The EU General Court has upheld Mohamed Mabrouk’s 2017 and 2018 renewed listings under the EU’s Tunisia sanctions, targeting those responsible for the misappropriation of Tunisian state funds – judgment here: T-216/17.
The Court rejected (inter alia) the applicant’s claim that the duration of the judicial proceedings in Tunisia (since the beginning of 2011) infringed his right to be tried within a reasonable time and that on account of its duration the freezing of his EU assets was now producing effects equivalent to a criminal penalty. In October 2017, the same Court rejected Mr Mabrouk’s application to annul his 2015 and 2016 Tunisia sanctions listings – see previous blog.
The EU has renewed the listings of all persons and entities (and amended one entry) under its Tunisia sanctions list until 31 January 2019, namely, all those appearing in the Annex to Council Decision 2011/72/CFSP (as amended by Council Decision (CFSP) 2018/141) and in Annex I to Council Regulation (EU) 101/2011 (as implemented by Council Implementing Regulation (EU) 2018/137). The EU Notice explains that those affected may submit a request to the EU Council for a reconsideration of the decision before 31 October 2018. The EU announced its intention to renew these restrictive measures on 8 December 2017 (previous blog here).
The EU has also published a Notice notifying 3 people listed under its Egypt sanctions list that it holds “new elements” relating to their designation, and that it intends to amend the statement of reasons in relation to 2 of them. The Notice explains that the affected persons may submit a request to the EU Council to obtain the new information before 2 February 2018.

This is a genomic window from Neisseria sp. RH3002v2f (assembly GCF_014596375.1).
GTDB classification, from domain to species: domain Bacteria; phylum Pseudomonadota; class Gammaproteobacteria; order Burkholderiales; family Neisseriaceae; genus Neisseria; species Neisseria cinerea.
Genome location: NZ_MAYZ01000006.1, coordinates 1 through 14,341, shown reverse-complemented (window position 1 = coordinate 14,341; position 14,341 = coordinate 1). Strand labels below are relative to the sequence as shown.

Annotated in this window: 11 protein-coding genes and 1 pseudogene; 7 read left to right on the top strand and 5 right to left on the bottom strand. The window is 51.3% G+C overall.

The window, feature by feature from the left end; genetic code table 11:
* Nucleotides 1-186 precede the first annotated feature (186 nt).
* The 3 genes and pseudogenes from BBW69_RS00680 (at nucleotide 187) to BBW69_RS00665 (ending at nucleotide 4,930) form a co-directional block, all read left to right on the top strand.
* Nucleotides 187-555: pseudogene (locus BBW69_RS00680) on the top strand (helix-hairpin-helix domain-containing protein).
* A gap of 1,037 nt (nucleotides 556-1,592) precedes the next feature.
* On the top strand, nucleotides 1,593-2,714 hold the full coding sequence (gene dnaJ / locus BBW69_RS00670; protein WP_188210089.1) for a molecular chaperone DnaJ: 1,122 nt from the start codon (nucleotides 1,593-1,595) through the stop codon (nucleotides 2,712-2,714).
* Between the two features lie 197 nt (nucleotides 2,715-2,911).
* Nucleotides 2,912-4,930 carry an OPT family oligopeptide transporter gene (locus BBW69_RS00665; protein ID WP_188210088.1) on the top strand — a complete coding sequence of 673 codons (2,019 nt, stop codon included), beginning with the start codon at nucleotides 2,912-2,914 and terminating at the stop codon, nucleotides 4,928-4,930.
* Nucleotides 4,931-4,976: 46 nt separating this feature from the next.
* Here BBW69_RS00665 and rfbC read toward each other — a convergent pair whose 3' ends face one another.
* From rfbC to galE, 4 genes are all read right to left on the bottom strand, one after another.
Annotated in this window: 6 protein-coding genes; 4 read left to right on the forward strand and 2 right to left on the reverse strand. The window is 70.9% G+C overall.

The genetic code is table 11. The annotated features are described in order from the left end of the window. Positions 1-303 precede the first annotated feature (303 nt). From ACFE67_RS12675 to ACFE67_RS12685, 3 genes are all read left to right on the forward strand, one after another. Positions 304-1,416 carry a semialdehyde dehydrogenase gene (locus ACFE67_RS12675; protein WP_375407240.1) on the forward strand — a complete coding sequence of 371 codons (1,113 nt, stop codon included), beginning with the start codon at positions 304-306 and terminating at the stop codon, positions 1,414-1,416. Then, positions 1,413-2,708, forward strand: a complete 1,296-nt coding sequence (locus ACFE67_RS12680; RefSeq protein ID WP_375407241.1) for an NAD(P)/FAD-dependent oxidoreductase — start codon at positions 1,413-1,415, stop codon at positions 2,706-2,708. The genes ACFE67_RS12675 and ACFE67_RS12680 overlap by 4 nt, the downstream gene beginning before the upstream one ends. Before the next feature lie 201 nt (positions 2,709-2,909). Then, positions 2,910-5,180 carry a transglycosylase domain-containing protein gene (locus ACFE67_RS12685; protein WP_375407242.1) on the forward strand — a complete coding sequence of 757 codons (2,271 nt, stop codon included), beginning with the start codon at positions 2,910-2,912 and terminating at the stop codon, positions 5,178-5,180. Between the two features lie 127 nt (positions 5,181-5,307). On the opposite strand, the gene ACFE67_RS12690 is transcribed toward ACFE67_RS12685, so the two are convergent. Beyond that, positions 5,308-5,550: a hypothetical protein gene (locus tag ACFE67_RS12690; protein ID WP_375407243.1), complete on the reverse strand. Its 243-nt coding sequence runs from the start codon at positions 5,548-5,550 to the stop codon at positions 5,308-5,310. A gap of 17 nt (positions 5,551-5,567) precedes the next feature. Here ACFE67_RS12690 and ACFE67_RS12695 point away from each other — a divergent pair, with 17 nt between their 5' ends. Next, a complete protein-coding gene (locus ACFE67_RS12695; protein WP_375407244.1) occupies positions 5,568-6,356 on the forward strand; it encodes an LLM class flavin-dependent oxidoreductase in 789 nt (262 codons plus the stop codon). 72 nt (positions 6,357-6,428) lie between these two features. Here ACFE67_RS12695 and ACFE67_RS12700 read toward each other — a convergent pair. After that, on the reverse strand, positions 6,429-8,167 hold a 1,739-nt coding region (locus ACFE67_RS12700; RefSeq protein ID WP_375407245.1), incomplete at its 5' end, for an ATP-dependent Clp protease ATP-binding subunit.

The EU has announced its intention to renew the restrictive measures provided for in its Tunisia sanctions regime, see: Council Decision 2011/72/CFSP and Council Regulation (EU) 101/2011.
The EU Notice states that the Council holds on its file “new elements” concerning all persons listed under the regime, and that they may submit a request to obtain the information that relates to them before 15 December 2017.
The EU has renewed its asset freezing measures on people “responsible for the misappropriation of Tunisian state funds” for a year, until 31 January 2018. Currently, there are 48 people listed on these sanctions, which were first introduced on 31 January 2011. It has also updated the information relating to 2 listed people, Sirine Ben Ali and Mohamed Mabrouk.
See Implementing Regulation 2017/149 implementing Regulation 101/2011 and Decision 2017/153 amending Decision 2011/72/CFSP. The EU’s notices to the listed people are here and here. They may submit a request to the Council before 31 October 2017, together with supporting information, that the decision to list them on the sanctions be reconsidered.
The EU has said that it intends to renew the asset freezing measures imposed on the 48 people listed on its sanctions relating to Tunisia on the grounds of their “responsibility for misappropriating state funds”. These measures were last renewed in January, until 31 January 2017 (see previous blog). The EU’s notices to the listed people are here and here.
In October 2015 Mr Matri won his case (in which Maya Lester QC appeared) challenging his original inclusion in 2011 on the EU’s Tunisian measures, which freeze the assets of people “responsible for the misappropriation of State funds” and those associated with them – see previous blog. The measures themselves are on the ’sanctions in force’ section of this blog and take the same form as the EU’s sanctions relating to Egypt and Ukraine.